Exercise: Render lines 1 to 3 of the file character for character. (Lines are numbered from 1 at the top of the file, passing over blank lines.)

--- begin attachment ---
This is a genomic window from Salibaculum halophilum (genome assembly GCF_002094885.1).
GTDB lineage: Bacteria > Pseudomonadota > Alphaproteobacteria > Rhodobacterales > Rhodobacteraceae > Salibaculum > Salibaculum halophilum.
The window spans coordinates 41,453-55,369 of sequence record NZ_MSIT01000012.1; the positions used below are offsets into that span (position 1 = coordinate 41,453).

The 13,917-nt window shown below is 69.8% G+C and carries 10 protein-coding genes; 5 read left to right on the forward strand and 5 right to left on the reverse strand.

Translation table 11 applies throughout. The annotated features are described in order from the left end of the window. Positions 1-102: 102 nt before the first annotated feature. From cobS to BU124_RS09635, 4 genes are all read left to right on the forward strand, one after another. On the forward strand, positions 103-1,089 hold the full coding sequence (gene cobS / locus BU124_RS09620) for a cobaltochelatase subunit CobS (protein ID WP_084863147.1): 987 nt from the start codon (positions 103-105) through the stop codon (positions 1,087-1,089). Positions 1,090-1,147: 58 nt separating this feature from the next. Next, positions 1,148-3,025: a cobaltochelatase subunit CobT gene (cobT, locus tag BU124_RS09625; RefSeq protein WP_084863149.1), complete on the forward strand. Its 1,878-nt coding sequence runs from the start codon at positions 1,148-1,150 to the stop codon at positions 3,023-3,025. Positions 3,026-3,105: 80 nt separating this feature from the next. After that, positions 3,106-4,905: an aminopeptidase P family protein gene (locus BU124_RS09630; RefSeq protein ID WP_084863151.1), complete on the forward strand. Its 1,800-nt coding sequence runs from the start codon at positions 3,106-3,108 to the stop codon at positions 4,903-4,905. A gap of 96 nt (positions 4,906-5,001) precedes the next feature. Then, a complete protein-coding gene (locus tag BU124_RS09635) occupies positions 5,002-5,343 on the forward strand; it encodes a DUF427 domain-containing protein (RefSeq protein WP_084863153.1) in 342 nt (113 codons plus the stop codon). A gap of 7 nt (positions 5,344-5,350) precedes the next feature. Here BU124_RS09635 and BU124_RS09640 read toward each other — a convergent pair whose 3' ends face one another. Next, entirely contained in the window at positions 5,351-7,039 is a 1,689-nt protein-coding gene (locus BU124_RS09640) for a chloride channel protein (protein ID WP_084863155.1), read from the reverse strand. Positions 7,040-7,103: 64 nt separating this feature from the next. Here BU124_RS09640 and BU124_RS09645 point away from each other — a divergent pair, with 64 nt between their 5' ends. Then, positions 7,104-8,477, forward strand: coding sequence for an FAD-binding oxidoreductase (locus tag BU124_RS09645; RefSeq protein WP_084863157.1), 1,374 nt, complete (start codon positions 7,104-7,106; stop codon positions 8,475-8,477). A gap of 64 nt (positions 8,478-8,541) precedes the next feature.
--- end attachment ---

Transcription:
This is a genomic window from Salibaculum halophilum (genome assembly GCF_002094885.1).
GTDB lineage: Bacteria > Pseudomonadota > Alphaproteobacteria > Rhodobacterales > Rhodobacteraceae > Salibaculum > Salibaculum halophilum.
The window spans coordinates 41,453-55,369 of sequence record NZ_MSIT01000012.1; the positions used below are offsets into that span (position 1 = coordinate 41,453).